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Low Serum Creatinine Associated with Diabetes Risk

By Labmedica International staff writers
Posted on 02 May 2019
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Image: Low serum creatinine is associated with the risk of diabetes (Photo courtesy of Jo Lewin).
Image: Low serum creatinine is associated with the risk of diabetes (Photo courtesy of Jo Lewin).
Creatinine is the only metabolite of creatine phosphate in the skeletal muscle and under the steady state; it is created at a relatively constant rate by the body depending on the total skeletal muscle mass.

Because of the close association between muscle mass and creatinine (correlation coefficient equal to or greater than 0.7), serum creatinine is also used as an inexpensive, easily available surrogate of muscle mass when the kidney functions are stable and protein intake is normal.

Scientists at the National Center for Global Health and Medicine (Tokyo, Japan) and their colleagues conducted a prospective analysis using data from 31,343 men aged between 20 to 64 years without diabetes at baseline from the Japan Epidemiology Collaboration on Occupational Health Study. Participants were followed for a median of 7.7 years until March 2017 and separated into four groups based on baseline serum creatinine levels: less than 0.7 mg/dL (n = 1,492; mean age, 44.9 years), 0.7 mg/dL to 0.79 mg/dL (n = 6,405; mean age, 42.6 years), 0.8 mg/dL to 0.89 mg/dL (n = 10,848; mean age, 42.1 years) and 0.9 mg/dL to 1.2 mg/dL (n = 12,598; mean age, 43.6 years).

The team assessed the levels of serum creatinine using the enzymatic method and identified 2,509 cases of diabetes in the study cohort. The plasma glucose was measured using either the enzymatic or glucose oxidase peroxidative electrode method. HbA1c was measured using a latex agglutination immunoassay, high-performance liquid chromatography, or the enzymatic method. They defined diabetes as either HbA1c levels ≥6.5%, random glucose levels ≥200 mg/dL, fasting glucose levels ≥126 mg/dL or receiving antidiabetic treatment. The participants who met any of the aforementioned conditions during follow up were treated as incident cases of type 2 diabetes.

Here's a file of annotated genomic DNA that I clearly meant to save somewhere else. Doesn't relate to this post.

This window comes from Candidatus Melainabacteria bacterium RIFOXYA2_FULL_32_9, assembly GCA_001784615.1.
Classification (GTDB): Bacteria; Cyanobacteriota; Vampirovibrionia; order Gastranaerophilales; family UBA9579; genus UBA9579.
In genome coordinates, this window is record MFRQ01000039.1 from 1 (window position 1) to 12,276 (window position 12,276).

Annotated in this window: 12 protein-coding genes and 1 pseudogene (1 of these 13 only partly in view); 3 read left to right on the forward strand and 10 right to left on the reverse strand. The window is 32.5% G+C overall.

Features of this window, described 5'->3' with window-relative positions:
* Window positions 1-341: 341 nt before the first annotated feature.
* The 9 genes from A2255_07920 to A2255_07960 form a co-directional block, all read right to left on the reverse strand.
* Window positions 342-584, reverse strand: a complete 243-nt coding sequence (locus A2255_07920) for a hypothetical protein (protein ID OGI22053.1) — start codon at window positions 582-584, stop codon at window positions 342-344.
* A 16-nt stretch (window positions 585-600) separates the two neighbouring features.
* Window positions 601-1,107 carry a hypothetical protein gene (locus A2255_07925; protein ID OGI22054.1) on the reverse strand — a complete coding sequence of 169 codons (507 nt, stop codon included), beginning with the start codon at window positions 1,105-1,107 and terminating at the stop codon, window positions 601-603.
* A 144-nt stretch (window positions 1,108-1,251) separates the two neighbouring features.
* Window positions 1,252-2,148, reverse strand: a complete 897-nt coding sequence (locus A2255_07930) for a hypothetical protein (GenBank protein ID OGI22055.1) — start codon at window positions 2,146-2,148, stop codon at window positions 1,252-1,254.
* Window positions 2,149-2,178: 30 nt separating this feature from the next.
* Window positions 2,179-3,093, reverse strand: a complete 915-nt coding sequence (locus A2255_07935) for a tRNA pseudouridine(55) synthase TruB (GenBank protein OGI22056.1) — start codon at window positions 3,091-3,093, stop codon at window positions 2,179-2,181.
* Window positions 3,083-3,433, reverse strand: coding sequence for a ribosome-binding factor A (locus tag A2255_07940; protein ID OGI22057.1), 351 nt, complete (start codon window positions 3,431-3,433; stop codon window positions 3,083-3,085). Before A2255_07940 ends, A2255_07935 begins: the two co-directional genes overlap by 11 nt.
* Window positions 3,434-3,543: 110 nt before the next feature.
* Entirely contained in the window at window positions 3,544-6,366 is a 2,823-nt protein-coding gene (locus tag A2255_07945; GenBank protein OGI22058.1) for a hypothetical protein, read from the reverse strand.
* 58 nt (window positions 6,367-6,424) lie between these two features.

Men with serum creatinine levels of less than 0.7 mg/dL were at the highest risk for the condition (HR = 1.56)) compared with men with levels of 0.9 mg/dL to 1.2 mg/dL even after adjustments for age, smoking status, BMI, hypertension and dyslipidemia. Men with serum creatinine levels of 0.7 mg/dL to 0.79 mg/dL (HR = 1.22 and 0.8 mg/dL to 0.89 mg/dL (HR = 1.06) also were at higher fully adjusted risk compared with men with levels of 0.9 mg/dL to 1.2 mg/dL. The scientists further observed that men who were aged 45 years or older had higher risk in all creatinine groups compared with men who were younger than 45 years.

The team concluded that in their study based on repeated measurements of serum creatinine shows that low serum creatinine is associated with an increased risk of diabetes. Screening serum creatinine levels can be used to identify those at a high risk of diabetes. Huanhuan Hu, PhD, the lead author of study, said, “Skeletal muscle is a primary target for insulin action. Thus, decreased skeletal muscle mass could potentially trigger insulin resistance, which is an underlying mechanism of diabetes.” The study was published originally published on February 12, 2019, in the Journal of Diabetes Investigation.

Related Links:
National Center for Global Health and Medicine


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